“So,” said Miss Julie, “what do you think? How do you like it?”

Karin didn’t lick her lips – it would ruin the lipstick – but Lyta could feel the emotion behind the mask. “Thank you, Miss Julie. It’s beautiful.”

The older woman turned towards her other charge. “And you, Lyta?”

Lyta hesitated. “What do you think?”

A hint of a smile touched Miss Julie’s lips. “I think you look ravishing. But the important thing isn’t what I think, it’s what you think.”

Lyta shook her head slightly in confusion. “I don’t understand.”

Miss Julie touched her lightly on her bare left shoulder. “In the end, looks are all about confidence. A confident woman can turn a paper bag into the height of fashion.” She lowered her voice conspiratorially. “Ellen told me what you wanted. And the outfit, the hair, the shoes, all that is an excellent start. But if you want to turn heads, you need to believe that you are worthy of turning heads. I believe you are, but you have to believe it for yourself. So… do you believe?”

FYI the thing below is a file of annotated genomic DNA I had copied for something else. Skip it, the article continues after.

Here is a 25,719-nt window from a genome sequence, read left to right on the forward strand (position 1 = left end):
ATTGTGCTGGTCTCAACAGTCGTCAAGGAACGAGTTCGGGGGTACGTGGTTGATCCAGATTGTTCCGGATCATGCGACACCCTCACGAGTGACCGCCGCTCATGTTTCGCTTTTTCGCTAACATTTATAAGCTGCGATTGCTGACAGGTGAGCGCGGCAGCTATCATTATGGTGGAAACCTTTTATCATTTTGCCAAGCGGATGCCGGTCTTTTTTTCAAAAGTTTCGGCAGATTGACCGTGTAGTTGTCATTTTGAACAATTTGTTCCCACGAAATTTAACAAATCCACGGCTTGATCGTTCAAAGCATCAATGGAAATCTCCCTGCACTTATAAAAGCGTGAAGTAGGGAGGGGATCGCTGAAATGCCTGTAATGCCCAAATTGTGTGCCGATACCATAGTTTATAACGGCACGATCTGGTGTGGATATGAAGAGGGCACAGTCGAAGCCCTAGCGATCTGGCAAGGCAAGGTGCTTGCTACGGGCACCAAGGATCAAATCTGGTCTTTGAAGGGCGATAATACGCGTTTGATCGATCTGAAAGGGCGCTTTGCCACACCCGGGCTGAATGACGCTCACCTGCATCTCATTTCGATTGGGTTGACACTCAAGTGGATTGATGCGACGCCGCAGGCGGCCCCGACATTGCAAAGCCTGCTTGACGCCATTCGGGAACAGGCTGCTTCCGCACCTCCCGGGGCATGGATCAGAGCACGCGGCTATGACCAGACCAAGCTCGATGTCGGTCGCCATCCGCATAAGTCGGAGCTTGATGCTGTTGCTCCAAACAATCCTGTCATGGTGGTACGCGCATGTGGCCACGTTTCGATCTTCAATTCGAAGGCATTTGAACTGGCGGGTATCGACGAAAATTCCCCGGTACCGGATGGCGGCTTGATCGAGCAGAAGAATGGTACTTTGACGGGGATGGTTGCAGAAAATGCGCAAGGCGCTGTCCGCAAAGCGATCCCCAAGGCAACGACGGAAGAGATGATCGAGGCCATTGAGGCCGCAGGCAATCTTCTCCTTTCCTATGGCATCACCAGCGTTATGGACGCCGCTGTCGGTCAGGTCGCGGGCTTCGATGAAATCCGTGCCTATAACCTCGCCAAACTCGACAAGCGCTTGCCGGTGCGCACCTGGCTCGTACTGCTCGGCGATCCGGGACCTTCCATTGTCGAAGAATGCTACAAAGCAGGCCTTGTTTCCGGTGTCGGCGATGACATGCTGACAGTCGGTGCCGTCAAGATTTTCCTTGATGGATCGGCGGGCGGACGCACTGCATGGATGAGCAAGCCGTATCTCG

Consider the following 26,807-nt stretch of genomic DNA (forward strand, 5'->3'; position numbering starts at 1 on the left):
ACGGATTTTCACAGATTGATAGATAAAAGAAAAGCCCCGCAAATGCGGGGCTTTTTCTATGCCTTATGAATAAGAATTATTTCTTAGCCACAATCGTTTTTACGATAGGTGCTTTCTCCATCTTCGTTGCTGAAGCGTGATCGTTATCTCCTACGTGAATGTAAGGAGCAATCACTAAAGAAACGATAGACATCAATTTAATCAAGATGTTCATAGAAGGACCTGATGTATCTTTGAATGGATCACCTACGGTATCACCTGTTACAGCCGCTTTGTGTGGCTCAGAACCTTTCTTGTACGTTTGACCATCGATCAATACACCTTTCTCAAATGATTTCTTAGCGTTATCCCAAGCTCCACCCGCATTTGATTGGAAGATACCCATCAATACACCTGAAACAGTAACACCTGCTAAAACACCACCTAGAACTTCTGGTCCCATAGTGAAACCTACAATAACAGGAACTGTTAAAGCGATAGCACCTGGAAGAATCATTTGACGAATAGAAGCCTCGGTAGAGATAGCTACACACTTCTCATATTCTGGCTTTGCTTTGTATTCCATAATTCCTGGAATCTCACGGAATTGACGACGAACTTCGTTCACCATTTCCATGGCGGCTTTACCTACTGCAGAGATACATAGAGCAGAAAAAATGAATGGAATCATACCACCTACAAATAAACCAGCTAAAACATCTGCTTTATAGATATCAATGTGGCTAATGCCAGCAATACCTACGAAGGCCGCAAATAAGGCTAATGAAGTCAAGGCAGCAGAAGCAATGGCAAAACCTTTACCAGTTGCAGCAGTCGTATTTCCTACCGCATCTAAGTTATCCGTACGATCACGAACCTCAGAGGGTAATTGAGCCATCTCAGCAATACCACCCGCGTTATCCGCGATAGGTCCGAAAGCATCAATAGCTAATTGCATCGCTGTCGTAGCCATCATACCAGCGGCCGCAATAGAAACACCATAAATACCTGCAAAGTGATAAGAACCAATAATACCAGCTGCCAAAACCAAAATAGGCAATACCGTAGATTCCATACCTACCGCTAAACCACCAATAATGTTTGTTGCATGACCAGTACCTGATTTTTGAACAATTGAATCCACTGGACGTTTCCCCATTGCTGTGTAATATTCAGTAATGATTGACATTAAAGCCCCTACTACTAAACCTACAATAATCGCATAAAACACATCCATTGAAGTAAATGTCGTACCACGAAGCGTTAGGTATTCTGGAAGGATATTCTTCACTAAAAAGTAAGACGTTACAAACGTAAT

Lyta paused a moment, considering Miss Julie’s words. The casino manager certainly could turn heads. Lyta was fully able to envision that if Miss Julie showed up at the fundraiser in nothing but a set of coveralls, she would still look better than almost anyone else in the room. And if Miss Julie said that the way you did that was by believing, well, Lyta was willing to listen to her.

“Yeah,” she said, “I do.”

Just at that moment, Doc Chambers reappeared with a bottle of champagne in one hand and four fluted glasses in the other. “I took the liberty of opening it already,” he announced as he walked back in, pointedly ignoring the hushed whispers that stopped as he entered.

He placed the glasses on Miss Julie’s table and carefully filled the four glasses before passing them around. Lyta held hers gingerly, almost delicately. It seemed to fit the outfit. “Would you care to make the toast,” Tom offered to his companion.

“To a successful evening,” Miss Julie suggested.

“A successful evening,” said Tom, and touched the champagne flute to his lips. Karin followed suit.

“A successful evening,” Lyta said, hoping, willing, believing that toasting something could make it true. She wondered, as she put the glass back down on the table, what a successful evening would actually mean, and decided it was already off to an excellent start. She just hoped it lasted.

Heavy Gear Roleplaying Game